The Armagnac were partisans of the Dukes of Orléans ( Louis of Orléans , 1392–1407, and after his assassination Charles of Orléans , 1407–1465) in the Hundred Years War and thus they were among the followers of the Dauphin . Since 1349 this was the title of the respective crown prince, from 1401 to 1422 these were the five sons of King Charles VI.
Armagnacs as a war party
Charles of Orléans was too young to play an active role and was also captured by the English for 25 years at the Battle of Azincourt in 1415 . The actual leadership of the Dauphin's party was held by Bernard VII d'Armagnac from 1410 , after he had married his daughter Bonne to Charles of Orléans. The Orléans party has since been called Armagnacs . The Armagnacs fought with the House of Burgundy ( Philip the Bold (1363–1404) and later Johann Ohnefurcht (1404–1419)) and his followers, the Bourguignons , over who would rule over the insane King Charles VI. should take over. On the side of Charles of Orléans stood mainly the nobility and on the side of John it was the towns and guilds . At times this conflict took on the form of civil war between Armagnacs and Bourguignons .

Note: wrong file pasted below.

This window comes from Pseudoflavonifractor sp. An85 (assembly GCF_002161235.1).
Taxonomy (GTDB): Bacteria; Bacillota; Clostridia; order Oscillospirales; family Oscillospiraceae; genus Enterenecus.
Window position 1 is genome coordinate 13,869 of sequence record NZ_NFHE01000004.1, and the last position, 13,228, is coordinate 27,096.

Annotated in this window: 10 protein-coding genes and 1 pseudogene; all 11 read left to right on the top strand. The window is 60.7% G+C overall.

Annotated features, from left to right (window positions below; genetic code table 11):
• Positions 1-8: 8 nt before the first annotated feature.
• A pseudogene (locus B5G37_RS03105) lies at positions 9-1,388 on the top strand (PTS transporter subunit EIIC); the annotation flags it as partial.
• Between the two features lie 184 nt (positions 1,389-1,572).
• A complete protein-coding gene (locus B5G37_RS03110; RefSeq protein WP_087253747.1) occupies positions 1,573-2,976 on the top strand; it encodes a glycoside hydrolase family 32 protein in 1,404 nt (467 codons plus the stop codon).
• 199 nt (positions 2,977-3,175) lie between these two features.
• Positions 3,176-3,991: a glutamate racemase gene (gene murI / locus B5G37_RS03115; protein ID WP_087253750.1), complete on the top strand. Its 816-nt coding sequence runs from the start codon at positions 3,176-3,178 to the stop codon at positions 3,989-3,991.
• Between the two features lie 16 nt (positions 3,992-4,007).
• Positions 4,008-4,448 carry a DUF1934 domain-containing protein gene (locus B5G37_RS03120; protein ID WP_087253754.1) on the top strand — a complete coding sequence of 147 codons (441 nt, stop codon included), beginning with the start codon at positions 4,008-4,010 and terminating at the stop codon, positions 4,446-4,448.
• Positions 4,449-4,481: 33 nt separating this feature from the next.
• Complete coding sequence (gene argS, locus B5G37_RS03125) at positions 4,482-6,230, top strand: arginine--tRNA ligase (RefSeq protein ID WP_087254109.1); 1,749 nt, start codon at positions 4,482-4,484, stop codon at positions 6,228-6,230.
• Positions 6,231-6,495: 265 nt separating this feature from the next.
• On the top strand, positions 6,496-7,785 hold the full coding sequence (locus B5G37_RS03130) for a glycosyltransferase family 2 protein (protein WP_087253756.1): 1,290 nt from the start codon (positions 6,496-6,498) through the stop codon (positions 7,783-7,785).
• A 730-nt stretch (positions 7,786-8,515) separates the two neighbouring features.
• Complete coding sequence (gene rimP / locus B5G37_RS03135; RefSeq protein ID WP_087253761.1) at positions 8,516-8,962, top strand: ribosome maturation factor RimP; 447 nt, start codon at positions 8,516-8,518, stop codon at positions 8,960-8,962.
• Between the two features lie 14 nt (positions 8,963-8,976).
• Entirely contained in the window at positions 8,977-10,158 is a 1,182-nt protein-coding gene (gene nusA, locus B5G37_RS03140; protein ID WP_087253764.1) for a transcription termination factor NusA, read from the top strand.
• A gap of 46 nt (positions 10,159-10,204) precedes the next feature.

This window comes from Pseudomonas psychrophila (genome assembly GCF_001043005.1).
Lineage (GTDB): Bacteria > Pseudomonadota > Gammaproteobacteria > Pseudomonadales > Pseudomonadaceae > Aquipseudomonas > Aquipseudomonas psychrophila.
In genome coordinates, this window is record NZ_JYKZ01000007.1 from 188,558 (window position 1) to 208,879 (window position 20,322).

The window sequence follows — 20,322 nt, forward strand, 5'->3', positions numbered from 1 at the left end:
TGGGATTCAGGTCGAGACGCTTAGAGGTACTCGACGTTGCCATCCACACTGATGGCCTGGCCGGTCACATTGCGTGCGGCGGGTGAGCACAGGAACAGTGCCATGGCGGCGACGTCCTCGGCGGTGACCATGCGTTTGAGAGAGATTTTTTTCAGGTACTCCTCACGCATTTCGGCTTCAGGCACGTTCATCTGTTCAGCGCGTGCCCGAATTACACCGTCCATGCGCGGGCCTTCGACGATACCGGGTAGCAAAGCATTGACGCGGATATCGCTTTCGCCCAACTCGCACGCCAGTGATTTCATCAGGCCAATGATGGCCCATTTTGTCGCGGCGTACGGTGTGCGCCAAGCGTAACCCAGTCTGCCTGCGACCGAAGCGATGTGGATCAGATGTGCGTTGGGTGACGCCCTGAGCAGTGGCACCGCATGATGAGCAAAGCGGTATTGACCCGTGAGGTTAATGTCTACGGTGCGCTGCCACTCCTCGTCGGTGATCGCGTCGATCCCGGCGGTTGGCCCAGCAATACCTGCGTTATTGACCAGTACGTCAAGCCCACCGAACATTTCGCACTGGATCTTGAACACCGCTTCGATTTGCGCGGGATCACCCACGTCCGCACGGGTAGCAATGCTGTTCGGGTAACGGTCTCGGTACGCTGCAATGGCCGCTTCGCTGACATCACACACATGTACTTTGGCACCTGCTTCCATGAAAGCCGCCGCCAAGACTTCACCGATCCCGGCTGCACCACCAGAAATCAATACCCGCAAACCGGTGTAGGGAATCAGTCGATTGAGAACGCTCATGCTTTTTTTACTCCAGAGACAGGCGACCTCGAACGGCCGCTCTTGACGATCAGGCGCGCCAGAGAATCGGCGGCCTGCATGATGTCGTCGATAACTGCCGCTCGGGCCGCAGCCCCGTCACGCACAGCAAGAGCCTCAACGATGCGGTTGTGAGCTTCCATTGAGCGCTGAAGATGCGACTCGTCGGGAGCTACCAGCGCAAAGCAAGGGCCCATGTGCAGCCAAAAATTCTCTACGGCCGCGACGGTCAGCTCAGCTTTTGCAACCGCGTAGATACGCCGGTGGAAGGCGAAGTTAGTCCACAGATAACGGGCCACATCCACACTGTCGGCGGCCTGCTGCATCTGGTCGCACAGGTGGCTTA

After the assassination of Bernard VII (1418), Charles VI's fifth son took over. as Dauphin (after 1422 Charles VII ) the leadership of the league.
Armagnaks as mercenary gangs
Bernard VII had recruited soldiers in the south of France who gave the civil war an unprecedented brutality. After the end of the war, these mercenaries spread fear and terror as so-called Armagnaks (in German-speaking countries: Armegecken), called Les Bandes after their white armband .
In the Old Zurich War they were described as "a wild mercenary horde, consisting of French, Bretons, Gascon, Lombards, Spaniards, Scots and English, mostly mounted mercenary people, 40,000 heads, of which 20,000 people capable of fighting".
In 1444 they were victorious in the Battle of St. Jakob an der Birs (1444), but suffered so heavy losses due to the bitter resistance of the Confederates that their leader, the heir to the throne Louis XI. , broke off the campaign.
- Bertrand Schnerb: Les Armagnacs et les Bourguignons. La maudite was. Paris 2001.
- Peter Neu: The Armagnaken in the Trier region in "New Trierisches Jahrbuch 1962", Trierisch Association self-published, 1962, p. 12